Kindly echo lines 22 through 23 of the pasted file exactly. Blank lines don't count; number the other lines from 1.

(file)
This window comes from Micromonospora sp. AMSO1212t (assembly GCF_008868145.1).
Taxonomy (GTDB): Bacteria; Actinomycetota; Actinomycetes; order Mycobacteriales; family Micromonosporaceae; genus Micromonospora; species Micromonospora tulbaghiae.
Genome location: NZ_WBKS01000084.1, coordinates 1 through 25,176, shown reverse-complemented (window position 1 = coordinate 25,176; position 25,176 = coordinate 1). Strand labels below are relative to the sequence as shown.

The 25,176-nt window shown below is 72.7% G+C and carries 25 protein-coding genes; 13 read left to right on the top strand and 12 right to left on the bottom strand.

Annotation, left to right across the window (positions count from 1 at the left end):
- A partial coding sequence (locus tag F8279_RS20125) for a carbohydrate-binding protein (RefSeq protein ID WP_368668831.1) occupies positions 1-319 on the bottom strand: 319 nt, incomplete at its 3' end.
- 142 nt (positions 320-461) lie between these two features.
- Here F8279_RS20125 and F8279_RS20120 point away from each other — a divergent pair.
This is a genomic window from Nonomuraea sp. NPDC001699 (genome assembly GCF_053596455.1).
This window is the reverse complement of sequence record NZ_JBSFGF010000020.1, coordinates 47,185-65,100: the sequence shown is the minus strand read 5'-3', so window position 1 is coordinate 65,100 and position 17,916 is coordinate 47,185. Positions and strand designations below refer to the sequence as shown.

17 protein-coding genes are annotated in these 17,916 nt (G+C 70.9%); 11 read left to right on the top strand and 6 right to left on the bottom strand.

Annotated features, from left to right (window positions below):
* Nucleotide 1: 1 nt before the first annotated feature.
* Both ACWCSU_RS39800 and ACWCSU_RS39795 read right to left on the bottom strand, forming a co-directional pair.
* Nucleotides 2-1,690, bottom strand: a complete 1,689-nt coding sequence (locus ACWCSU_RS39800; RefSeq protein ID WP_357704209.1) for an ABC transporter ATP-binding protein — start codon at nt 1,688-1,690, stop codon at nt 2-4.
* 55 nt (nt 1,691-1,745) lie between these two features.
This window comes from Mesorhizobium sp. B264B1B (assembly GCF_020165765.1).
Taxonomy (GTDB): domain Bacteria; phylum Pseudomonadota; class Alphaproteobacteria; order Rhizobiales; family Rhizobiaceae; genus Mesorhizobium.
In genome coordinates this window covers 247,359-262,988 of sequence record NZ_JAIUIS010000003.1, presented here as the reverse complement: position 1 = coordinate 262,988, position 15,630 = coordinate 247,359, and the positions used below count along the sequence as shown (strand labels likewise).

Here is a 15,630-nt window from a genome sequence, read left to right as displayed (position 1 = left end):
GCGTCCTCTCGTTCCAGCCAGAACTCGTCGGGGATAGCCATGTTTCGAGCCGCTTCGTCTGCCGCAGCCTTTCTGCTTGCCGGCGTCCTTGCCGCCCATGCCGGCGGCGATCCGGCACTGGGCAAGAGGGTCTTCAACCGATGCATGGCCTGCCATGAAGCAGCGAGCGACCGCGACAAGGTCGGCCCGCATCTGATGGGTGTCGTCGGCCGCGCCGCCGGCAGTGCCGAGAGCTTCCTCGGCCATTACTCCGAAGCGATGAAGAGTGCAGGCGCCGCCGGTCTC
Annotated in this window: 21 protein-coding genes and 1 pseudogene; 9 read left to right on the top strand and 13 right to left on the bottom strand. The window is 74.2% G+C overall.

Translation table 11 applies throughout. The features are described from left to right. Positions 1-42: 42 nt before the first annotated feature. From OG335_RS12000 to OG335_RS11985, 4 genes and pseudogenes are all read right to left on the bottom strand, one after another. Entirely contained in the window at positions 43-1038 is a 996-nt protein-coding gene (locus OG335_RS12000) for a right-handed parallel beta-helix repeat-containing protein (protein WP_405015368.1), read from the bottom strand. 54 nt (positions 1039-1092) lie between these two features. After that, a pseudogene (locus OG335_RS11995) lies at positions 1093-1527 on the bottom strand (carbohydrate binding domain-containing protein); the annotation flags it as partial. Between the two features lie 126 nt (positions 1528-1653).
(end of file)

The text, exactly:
Annotated in this window: 21 protein-coding genes and 1 pseudogene; 9 read left to right on the top strand and 13 right to left on the bottom strand. The window is 74.2% G+C overall.

Translation table 11 applies throughout. The features are described from left to right. Positions 1-42: 42 nt before the first annotated feature. From OG335_RS12000 to OG335_RS11985, 4 genes and pseudogenes are all read right to left on the bottom strand, one after another. Entirely contained in the window at positions 43-1038 is a 996-nt protein-coding gene (locus OG335_RS12000) for a right-handed parallel beta-helix repeat-containing protein (protein WP_405015368.1), read from the bottom strand. 54 nt (positions 1039-1092) lie between these two features. After that, a pseudogene (locus OG335_RS11995) lies at positions 1093-1527 on the bottom strand (carbohydrate binding domain-containing protein); the annotation flags it as partial. Between the two features lie 126 nt (positions 1528-1653).